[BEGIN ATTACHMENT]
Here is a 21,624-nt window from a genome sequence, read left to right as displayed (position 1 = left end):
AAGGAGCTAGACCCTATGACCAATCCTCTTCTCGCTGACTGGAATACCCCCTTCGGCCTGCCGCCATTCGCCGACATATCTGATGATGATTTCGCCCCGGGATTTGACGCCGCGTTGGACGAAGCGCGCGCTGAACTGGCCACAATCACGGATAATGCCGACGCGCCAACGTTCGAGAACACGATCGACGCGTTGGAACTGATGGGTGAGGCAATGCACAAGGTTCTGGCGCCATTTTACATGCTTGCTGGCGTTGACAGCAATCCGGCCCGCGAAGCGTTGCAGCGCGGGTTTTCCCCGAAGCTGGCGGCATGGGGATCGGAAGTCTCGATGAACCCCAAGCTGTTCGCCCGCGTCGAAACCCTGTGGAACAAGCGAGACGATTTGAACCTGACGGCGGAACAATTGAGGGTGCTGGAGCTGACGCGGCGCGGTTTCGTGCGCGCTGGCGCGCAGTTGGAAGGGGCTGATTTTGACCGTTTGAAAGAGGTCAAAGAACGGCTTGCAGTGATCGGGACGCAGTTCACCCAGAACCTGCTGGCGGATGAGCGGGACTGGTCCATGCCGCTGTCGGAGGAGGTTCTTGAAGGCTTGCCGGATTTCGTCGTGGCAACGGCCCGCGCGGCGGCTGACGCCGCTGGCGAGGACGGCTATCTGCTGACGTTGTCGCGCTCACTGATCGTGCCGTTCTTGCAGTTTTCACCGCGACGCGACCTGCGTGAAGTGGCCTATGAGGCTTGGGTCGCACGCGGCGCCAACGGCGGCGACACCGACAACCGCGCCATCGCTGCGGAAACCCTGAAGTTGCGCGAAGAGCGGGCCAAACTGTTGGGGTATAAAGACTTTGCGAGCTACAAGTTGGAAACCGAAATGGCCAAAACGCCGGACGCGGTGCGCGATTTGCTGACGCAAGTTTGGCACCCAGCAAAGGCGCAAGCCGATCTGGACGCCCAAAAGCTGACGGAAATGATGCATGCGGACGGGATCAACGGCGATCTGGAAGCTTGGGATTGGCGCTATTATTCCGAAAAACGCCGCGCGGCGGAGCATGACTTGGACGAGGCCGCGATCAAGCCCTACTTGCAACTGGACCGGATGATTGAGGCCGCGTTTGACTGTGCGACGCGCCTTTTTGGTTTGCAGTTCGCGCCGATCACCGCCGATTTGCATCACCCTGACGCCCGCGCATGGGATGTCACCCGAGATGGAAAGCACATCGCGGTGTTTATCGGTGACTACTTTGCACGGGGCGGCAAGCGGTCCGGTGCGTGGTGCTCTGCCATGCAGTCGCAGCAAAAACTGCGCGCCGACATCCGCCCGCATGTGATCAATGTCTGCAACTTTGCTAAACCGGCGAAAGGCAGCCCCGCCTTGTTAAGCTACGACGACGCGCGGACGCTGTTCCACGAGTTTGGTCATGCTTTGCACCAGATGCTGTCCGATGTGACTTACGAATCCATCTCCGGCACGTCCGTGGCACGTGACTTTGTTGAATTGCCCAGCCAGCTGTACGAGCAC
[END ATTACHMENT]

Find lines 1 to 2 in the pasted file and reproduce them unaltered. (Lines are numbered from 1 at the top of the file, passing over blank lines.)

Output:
Here is a 21,624-nt window from a genome sequence, read left to right as displayed (position 1 = left end):
AAGGAGCTAGACCCTATGACCAATCCTCTTCTCGCTGACTGGAATACCCCCTTCGGCCTGCCGCCATTCGCCGACATATCTGATGATGATTTCGCCCCGGGATTTGACGCCGCGTTGGACGAAGCGCGCGCTGAACTGGCCACAATCACGGATAATGCCGACGCGCCAACGTTCGAGAACACGATCGACGCGTTGGAACTGATGGGTGAGGCAATGCACAAGGTTCTGGCGCCATTTTACATGCTTGCTGGCGTTGACAGCAATCCGGCCCGCGAAGCGTTGCAGCGCGGGTTTTCCCCGAAGCTGGCGGCATGGGGATCGGAAGTCTCGATGAACCCCAAGCTGTTCGCCCGCGTCGAAACCCTGTGGAACAAGCGAGACGATTTGAACCTGACGGCGGAACAATTGAGGGTGCTGGAGCTGACGCGGCGCGGTTTCGTGCGCGCTGGCGCGCAGTTGGAAGGGGCTGATTTTGACCGTTTGAAAGAGGTCAAAGAACGGCTTGCAGTGATCGGGACGCAGTTCACCCAGAACCTGCTGGCGGATGAGCGGGACTGGTCCATGCCGCTGTCGGAGGAGGTTCTTGAAGGCTTGCCGGATTTCGTCGTGGCAACGGCCCGCGCGGCGGCTGACGCCGCTGGCGAGGACGGCTATCTGCTGACGTTGTCGCGCTCACTGATCGTGCCGTTCTTGCAGTTTTCACCGCGACGCGACCTGCGTGAAGTGGCCTATGAGGCTTGGGTCGCACGCGGCGCCAACGGCGGCGACACCGACAACCGCGCCATCGCTGCGGAAACCCTGAAGTTGCGCGAAGAGCGGGCCAAACTGTTGGGGTATAAAGACTTTGCGAGCTACAAGTTGGAAACCGAAATGGCCAAAACGCCGGACGCGGTGCGCGATTTGCTGACGCAAGTTTGGCACCCAGCAAAGGCGCAAGCCGATCTGGACGCCCAAAAGCTGACGGAAATGATGCATGCGGACGGGATCAACGGCGATCTGGAAGCTTGGGATTGGCGCTATTATTCCGAAAAACGCCGCGCGGCGGAGCATGACTTGGACGAGGCCGCGATCAAGCCCTACTTGCAACTGGACCGGATGATTGAGGCCGCGTTTGACTGTGCGACGCGCCTTTTTGGTTTGCAGTTCGCGCCGATCACCGCCGATTTGCATCACCCTGACGCCCGCGCATGGGATGTCACCCGAGATGGAAAGCACATCGCGGTGTTTATCGGTGACTACTTTGCACGGGGCGGCAAGCGGTCCGGTGCGTGGTGCTCTGCCATGCAGTCGCAGCAAAAACTGCGCGCCGACATCCGCCCGCATGTGATCAATGTCTGCAACTTTGCTAAACCGGCGAAAGGCAGCCCCGCCTTGTTAAGCTACGACGACGCGCGGACGCTGTTCCACGAGTTTGGTCATGCTTTGCACCAGATGCTGTCCGATGTGACTTACGAATCCATCTCCGGCACGTCCGTGGCACGTGACTTTGTTGAATTGCCCAGCCAGCTGTACGAGCAC